Dinner’s on tap

Liven up your dishes with hops and malt

Kai Stiepel/Stockfood

Kai Stiepel/Stockfood

A long-time favourite for many, beer is fast becoming the drink du jour for trendy tipplers everywhere. But this frothy brew isn’t just for sipping – it’s the new darling of the kitchen. While yeasty suds have been a pantry staple in many cuisines for centuries, beer cookery has progressed way beyond the usual battered fish ‘n’ chips to haute cuisine. But before you get cooking, you need to know a few beer basics.

Lagers and ales

There are two main types of beer – lagers and ales. Think of pale-coloured lagers as the white wine of the beer world and ales as the red. Lagers, such as Pilsner, are typically light-bodied with a mildly bitter undertone and pleasant bubbly effervescence. Ales are more full-flavoured and usually have less carbonation.

Brown ale is a loose term used to describe the mildest of ales. They can range in colour from red, copper, gold, yellow or straw. Stout and porter are other common types of ale. Stout is dark and bitter with a deep rich flavour that’s dry and roasty (think Guinness). Some stout is flavoured with hints of coffee or fruit. Porter is similarly dark and full-bodied, but with a distinct barley flavour that’s often described as chocolatey.

Cooking with beer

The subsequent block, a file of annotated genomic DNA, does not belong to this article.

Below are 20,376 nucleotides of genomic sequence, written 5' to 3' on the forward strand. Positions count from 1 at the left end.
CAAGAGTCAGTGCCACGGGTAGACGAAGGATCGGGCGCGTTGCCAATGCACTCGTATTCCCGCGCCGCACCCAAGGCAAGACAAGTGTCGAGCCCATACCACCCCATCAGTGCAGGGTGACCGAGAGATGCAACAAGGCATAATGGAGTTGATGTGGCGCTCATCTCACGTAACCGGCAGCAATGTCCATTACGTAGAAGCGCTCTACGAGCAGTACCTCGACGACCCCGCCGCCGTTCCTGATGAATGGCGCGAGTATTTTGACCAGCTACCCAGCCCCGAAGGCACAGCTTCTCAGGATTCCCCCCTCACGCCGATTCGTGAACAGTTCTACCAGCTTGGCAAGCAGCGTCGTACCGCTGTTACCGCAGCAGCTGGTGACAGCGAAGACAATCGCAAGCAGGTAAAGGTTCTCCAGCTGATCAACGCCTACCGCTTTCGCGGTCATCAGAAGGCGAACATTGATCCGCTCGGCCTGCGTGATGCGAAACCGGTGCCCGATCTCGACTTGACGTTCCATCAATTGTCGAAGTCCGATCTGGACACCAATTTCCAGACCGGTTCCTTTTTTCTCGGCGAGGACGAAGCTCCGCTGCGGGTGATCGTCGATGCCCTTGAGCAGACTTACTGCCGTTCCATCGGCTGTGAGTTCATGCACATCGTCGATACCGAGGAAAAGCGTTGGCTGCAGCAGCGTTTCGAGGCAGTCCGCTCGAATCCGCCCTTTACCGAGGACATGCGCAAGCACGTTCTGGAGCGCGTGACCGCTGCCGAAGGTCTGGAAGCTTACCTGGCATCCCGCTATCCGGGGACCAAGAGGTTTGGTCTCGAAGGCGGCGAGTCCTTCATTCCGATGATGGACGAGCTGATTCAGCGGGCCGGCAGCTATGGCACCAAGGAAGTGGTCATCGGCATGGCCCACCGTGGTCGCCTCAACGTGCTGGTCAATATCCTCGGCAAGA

Regardless of what kind of beer you cook with, they all share a similar quality: bitterness. Because of this, beer adds great depth and dimension to many recipes. My rule of thumb is to use stout or porter for boldly flavoured dishes and lagers or pale ales for more delicate meals.

Use any bottle of lager to punch up the creaminess in slow-cooked Beer-braised pork with mushrooms or to add a spark to our Great Canadian Spaghetti Sauce. You can also try imported Corona – a popular lager – in Peruvian Duck With Coriander Rice.

Ales go well with anything sweet. They add a rich layer to soups, stews and braises featuring sugary veggies such as onions, carrots or corn. Try them in these comfort-food dinners: Real Deal Chili, Beer-Braised Onions and Sausages or Bistro Onion Soup.

If you’re looking to use up a bottle of full-flavoured porter or stout, try adding it to barbecue sauce or our unforgettable Beer-Glazed Barbecue Chicken.

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